If like myself, you were a teen in the early aughts (or listened to top 40 radio at the time), you probably remember the song “I Don’t Want To Know”, the ultra-popular RnB release by Mario Winans featuring Diddy. If you haven’t heard the song, it’s a heartbreaking track with a haunting sample by none other than the queen of haunting samples, Enya herself.
In contrast to other top tracks at the time like Usher’s “Burn” or Eamon’s “I Don’t Want You Back” it’s not a scathing take-down of an ex, or the break-up anthem of a decade. The premise is simple, and a shockingly human take on infidelity - “Knowing the truth will do more damage than good, so don’t tell me. I don’t want to know.”
As someone who relates to the world through music, song lyrics sometimes worm their way into even the most mundane contexts. This song has been running through my mind a lot lately, not because of a breakup, or even nostalgia for the era of braces and early morning jazz band practice, but because of data.
We get more and more data about ourselves (and the rest of the world around us) every day. In fact, I can look up the average time I spent brushing my teeth this week (enough to assuage my guilt), how many hours I spend playing online chess (too many), how much sleep I got (not enough) and even exactly how many of my friends bothered to watch my last Instagram story… and that’s just a few stats from my personal life!
Data is a powerful tool, but like all powerful tools, you need to know how to use it. It’s easy to get bogged down with all the details and make judgments about yourself based on your perception of the data (you can see I already did this with my own examples). In fact, Bloomberg recently reported on the “Nocebo” effect on how fitness gadgets can actually make us feel worse and more anxious about our health.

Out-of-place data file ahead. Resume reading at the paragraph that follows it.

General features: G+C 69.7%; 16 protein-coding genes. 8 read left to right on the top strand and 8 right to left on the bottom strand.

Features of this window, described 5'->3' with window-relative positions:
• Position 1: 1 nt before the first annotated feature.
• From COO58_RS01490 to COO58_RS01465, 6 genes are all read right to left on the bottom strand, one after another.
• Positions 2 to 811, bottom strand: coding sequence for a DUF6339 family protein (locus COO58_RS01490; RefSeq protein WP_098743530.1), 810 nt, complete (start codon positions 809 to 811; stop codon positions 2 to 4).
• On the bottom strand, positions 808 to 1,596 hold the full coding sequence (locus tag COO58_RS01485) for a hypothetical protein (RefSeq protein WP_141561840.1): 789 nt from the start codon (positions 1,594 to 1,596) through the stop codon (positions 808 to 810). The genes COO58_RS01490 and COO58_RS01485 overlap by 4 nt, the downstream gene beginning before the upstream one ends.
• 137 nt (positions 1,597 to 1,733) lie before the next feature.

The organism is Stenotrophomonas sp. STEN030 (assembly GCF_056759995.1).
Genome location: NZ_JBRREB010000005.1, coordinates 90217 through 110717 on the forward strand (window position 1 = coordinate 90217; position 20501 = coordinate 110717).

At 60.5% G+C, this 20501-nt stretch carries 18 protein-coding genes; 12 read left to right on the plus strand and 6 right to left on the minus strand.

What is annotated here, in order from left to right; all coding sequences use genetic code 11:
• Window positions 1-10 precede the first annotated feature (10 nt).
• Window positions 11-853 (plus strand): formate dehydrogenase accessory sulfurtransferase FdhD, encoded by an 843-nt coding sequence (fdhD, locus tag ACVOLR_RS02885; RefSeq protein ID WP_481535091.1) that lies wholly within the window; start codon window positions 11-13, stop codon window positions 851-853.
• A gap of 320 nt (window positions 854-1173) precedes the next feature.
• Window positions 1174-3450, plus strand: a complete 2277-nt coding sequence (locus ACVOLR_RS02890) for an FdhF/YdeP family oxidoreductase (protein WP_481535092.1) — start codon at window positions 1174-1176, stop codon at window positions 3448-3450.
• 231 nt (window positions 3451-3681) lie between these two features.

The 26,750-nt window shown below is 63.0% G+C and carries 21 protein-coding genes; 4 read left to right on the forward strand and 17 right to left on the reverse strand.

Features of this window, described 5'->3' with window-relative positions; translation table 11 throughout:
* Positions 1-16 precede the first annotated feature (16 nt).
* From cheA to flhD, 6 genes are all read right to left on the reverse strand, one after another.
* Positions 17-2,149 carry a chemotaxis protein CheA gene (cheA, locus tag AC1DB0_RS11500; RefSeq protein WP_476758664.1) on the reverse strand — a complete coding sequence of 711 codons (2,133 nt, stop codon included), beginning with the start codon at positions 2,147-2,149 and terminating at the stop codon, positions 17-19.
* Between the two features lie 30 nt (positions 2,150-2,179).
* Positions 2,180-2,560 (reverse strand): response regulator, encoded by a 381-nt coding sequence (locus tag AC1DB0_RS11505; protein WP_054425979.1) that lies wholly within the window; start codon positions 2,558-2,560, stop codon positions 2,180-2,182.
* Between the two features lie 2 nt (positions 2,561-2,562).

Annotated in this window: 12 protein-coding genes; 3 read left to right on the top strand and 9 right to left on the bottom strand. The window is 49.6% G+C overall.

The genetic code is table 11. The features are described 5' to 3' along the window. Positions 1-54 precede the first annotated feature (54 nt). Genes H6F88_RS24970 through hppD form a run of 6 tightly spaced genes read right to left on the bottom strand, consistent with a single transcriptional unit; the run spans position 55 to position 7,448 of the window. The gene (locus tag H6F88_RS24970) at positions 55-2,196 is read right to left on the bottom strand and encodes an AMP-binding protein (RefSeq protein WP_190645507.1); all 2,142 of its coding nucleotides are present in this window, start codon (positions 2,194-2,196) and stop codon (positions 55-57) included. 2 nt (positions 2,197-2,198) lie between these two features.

Arguably, we can say the same thing about data that relates to your art and your career, like your Instagram for Business stats, Spotify for Artists, YouTube Analytics, etc. It can all be overwhelming and anxiety-inducing all on its own. Not to mention the ease at which you can compare yourself to other artists with the click of a button. It’s so easy to take the human approach and just say “I don’t want to know, I’ll just keep things the way they are.”
So how should you use data to make informed decisions? And what should you do with data that doesn't serve you?
Get to know your tools
You may have heard the infamous phrase from non-other than Mark Twain: There are three kinds of lies: lies, damned lies, and statistics.” Now, I’d disagree that all statistics are lies, as I’m sure would Twain, but the point is well-made. Humans apply meaning to statistics, and as such, they are fallible. Data is important when you’re looking to grow your career. By knowing your stats, you know where you stand, and you can properly advocate for yourself when new opportunities arise. The first step to a healthy relationship with your data is to understand how it is collected and defined.
When you first start using a new data tool, begin by reviewing all of the information provided. Read through the help documentation about your tools, and don’t be afraid to ask questions. Understanding where your numbers come from will help you make a value judgment about your statistic.
Here’s a real-life example that we see in found.ee - Impressions vs. Clicks vs. Engagements. With found.ee, HTML5 ads you can embed a YouTube video into a display banner, allowing music fans all around the internet to watch your video right from the advertisement. In found.ee ad reporting, you’ll see 3 main statistics about your ad Impressions, Clicks & Engagements.